And why is that? My understanding is that that’s because the Republican Party has become entwined with these religious interests that make it make sense to align yourself with the state of Israel. But is that your understanding too?
Yes, you can say it’s because of white Christian evangelicals and their influence in the Republican Party and also those American Jews who are involved in the Republican Party, who are disproportionately Orthodox. And so it’s a powerful kind of alignment.
But I think just focusing on the religious aspect is perhaps too generous. One of the things we’ve certainly learned in the Trump era is that when one talks about this category of Christian evangelicals, you’re talking about a racial category, not just a religious category. And so part of what’s going on is that Israel has hierarchies, ethno-religious hierarchies. You can see it most explicitly in immigration policy, where I as a Jew could go to Israel and become a citizen tomorrow. And virtually there’s no way for a Palestinian or almost any other non-Jew to actually to go to Israel and gain citizenship. That’s very appealing to a lot of people in the Republican Party who are basically focused on defending—not the same hierarchies—but a set of hierarchies and an ethno-religious, racial definition of America. Tucker Carlson said just the other day, basically, “Why can’t we have an immigration policy like Israel?” So there is a deep ideological association between the kind of America that many Republicans want and the kind of Israel Benjamin Netanyahu presides over today.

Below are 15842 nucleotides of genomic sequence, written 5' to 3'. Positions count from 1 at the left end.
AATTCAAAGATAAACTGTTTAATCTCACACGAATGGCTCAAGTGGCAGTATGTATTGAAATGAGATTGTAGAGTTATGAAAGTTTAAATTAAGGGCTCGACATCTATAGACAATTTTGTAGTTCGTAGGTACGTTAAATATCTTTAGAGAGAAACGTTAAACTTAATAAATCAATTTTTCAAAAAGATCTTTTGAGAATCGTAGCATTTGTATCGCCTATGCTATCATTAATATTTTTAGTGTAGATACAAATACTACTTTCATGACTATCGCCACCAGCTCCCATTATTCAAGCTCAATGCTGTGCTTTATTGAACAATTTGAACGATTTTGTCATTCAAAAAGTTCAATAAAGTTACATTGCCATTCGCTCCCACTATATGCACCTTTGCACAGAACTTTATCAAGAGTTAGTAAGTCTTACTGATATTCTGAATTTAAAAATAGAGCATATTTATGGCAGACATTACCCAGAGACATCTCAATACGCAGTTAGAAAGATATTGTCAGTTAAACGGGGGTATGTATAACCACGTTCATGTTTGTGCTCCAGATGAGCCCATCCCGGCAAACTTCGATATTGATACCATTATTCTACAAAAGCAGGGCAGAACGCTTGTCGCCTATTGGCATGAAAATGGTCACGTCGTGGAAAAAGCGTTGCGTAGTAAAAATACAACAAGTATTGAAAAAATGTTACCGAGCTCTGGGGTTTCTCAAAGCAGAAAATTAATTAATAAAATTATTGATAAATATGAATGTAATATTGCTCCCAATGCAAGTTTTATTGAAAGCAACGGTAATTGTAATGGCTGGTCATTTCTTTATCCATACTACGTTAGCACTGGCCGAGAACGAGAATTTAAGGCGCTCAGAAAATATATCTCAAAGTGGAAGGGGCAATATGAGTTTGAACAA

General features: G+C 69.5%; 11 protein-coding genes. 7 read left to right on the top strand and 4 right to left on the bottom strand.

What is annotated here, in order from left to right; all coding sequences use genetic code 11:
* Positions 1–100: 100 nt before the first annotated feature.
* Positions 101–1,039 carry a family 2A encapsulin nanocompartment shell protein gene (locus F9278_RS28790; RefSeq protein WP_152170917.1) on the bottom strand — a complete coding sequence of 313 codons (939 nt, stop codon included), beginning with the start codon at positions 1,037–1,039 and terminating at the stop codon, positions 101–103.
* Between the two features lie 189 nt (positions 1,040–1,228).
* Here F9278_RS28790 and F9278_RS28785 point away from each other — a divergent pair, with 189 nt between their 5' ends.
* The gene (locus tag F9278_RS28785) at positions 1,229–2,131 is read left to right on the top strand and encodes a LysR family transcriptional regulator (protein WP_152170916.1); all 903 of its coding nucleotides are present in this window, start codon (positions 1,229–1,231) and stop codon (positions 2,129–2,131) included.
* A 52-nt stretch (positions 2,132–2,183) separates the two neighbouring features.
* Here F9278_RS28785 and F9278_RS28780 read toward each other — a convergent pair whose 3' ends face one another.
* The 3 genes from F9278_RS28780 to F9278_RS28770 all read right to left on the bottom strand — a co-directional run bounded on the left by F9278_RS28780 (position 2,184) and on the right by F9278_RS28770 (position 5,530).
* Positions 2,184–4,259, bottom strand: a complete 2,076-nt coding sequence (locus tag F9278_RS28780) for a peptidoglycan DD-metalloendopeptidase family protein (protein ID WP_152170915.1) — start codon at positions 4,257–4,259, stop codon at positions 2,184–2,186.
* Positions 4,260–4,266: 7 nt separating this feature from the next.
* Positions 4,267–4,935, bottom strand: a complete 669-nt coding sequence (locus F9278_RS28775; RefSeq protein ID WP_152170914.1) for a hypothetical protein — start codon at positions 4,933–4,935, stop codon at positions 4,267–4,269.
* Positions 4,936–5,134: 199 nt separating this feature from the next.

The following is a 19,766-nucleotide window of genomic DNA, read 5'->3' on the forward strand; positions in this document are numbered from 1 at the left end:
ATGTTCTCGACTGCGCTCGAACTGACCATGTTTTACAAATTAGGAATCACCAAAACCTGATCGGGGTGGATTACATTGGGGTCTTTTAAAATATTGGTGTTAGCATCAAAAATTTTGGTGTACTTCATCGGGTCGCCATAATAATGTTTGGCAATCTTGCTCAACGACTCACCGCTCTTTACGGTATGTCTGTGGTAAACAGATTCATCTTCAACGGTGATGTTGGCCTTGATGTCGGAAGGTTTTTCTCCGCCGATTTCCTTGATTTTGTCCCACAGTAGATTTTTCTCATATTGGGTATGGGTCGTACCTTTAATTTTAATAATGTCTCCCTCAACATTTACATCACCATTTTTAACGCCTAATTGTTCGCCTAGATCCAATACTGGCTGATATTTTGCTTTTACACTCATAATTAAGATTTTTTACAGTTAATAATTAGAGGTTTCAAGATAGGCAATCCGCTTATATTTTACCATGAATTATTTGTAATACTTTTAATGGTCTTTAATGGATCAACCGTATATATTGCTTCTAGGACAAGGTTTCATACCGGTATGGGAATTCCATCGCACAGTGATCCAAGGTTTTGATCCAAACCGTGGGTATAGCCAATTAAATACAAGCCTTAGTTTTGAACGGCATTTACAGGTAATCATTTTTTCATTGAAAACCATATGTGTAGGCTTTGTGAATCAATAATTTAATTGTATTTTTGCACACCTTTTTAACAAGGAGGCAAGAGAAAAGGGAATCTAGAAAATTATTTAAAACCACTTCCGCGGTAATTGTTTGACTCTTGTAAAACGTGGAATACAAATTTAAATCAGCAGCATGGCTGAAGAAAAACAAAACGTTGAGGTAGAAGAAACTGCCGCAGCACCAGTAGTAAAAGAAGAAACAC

You’ve said the reason the American debate over Israel and Palestine could shift dramatically and quickly is that behind closed doors there are plenty of politicians who are convinced already that what Israel is doing is wrong, but they just need to be convinced that they can say that out loud without hurting their careers. What is it that would convince those politicians of that?
Seeing other politicians be able to do so and survive politically. It’s really important that Rashida Tlaib and Ilhan Omar both won their reelection challenges, even though there were a lot of people who really put a lot of effort into trying to defeat them. That’s really important.
I think it’s possible that in the Democratic Party you will see more people realizing that this AIPAC, establishment infrastructure that they’re often so afraid of actually isn’t as powerful as they might believe. But you have to go through that experience before you can believe it.
AIPAC is the lobbying group that advocates for a strong American-Israeli relationship. And a lot of people have cited them when they talk about the influence of Israel in Washington. Do you feel like there’s been any change there? In terms of how much influence they have in the halls of Congress.